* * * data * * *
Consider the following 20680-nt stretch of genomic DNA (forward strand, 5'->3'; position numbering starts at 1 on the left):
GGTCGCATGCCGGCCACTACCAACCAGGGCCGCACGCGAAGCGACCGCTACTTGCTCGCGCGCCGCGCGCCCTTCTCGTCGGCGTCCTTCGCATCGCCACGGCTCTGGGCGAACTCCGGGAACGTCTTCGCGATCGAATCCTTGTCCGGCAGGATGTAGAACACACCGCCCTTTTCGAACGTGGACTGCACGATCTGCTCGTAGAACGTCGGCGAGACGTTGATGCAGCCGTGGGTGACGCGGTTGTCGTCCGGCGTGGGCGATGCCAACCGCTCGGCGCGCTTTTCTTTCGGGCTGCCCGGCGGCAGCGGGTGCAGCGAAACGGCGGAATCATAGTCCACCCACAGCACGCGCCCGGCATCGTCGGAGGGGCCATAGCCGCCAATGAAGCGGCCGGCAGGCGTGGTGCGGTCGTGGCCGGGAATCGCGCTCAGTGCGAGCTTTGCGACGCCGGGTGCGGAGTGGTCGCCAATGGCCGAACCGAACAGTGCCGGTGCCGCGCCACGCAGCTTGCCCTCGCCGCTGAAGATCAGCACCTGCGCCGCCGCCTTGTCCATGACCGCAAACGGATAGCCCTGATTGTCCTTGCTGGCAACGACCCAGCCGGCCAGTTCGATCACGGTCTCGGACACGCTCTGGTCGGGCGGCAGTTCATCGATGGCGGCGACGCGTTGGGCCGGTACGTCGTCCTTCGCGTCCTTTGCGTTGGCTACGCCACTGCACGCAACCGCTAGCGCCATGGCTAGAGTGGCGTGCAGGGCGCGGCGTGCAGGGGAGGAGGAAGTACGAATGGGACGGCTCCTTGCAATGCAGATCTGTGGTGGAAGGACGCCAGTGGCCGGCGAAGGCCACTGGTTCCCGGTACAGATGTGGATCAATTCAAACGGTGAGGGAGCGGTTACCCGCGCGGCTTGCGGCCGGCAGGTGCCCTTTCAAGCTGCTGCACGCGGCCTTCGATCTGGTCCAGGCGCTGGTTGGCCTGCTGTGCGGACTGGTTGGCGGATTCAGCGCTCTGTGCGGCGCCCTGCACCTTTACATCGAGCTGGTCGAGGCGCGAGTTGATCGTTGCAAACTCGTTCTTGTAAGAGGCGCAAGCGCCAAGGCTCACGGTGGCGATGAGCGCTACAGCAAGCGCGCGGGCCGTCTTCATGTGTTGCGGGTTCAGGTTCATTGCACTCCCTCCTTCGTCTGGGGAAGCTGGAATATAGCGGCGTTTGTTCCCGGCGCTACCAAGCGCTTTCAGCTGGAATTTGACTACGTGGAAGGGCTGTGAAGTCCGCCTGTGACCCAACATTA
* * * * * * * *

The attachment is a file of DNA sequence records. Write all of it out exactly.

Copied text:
Consider the following 20680-nt stretch of genomic DNA (forward strand, 5'->3'; position numbering starts at 1 on the left):
GGTCGCATGCCGGCCACTACCAACCAGGGCCGCACGCGAAGCGACCGCTACTTGCTCGCGCGCCGCGCGCCCTTCTCGTCGGCGTCCTTCGCATCGCCACGGCTCTGGGCGAACTCCGGGAACGTCTTCGCGATCGAATCCTTGTCCGGCAGGATGTAGAACACACCGCCCTTTTCGAACGTGGACTGCACGATCTGCTCGTAGAACGTCGGCGAGACGTTGATGCAGCCGTGGGTGACGCGGTTGTCGTCCGGCGTGGGCGATGCCAACCGCTCGGCGCGCTTTTCTTTCGGGCTGCCCGGCGGCAGCGGGTGCAGCGAAACGGCGGAATCATAGTCCACCCACAGCACGCGCCCGGCATCGTCGGAGGGGCCATAGCCGCCAATGAAGCGGCCGGCAGGCGTGGTGCGGTCGTGGCCGGGAATCGCGCTCAGTGCGAGCTTTGCGACGCCGGGTGCGGAGTGGTCGCCAATGGCCGAACCGAACAGTGCCGGTGCCGCGCCACGCAGCTTGCCCTCGCCGCTGAAGATCAGCACCTGCGCCGCCGCCTTGTCCATGACCGCAAACGGATAGCCCTGATTGTCCTTGCTGGCAACGACCCAGCCGGCCAGTTCGATCACGGTCTCGGACACGCTCTGGTCGGGCGGCAGTTCATCGATGGCGGCGACGCGTTGGGCCGGTACGTCGTCCTTCGCGTCCTTTGCGTTGGCTACGCCACTGCACGCAACCGCTAGCGCCATGGCTAGAGTGGCGTGCAGGGCGCGGCGTGCAGGGGAGGAGGAAGTACGAATGGGACGGCTCCTTGCAATGCAGATCTGTGGTGGAAGGACGCCAGTGGCCGGCGAAGGCCACTGGTTCCCGGTACAGATGTGGATCAATTCAAACGGTGAGGGAGCGGTTACCCGCGCGGCTTGCGGCCGGCAGGTGCCCTTTCAAGCTGCTGCACGCGGCCTTCGATCTGGTCCAGGCGCTGGTTGGCCTGCTGTGCGGACTGGTTGGCGGATTCAGCGCTCTGTGCGGCGCCCTGCACCTTTACATCGAGCTGGTCGAGGCGCGAGTTGATCGTTGCAAACTCGTTCTTGTAAGAGGCGCAAGCGCCAAGGCTCACGGTGGCGATGAGCGCTACAGCAAGCGCGCGGGCCGTCTTCATGTGTTGCGGGTTCAGGTTCATTGCACTCCCTCCTTCGTCTGGGGAAGCTGGAATATAGCGGCGTTTGTTCCCGGCGCTACCAAGCGCTTTCAGCTGGAATTTGACTACGTGGAAGGGCTGTGAAGTCCGCCTGTGACCCAACATTA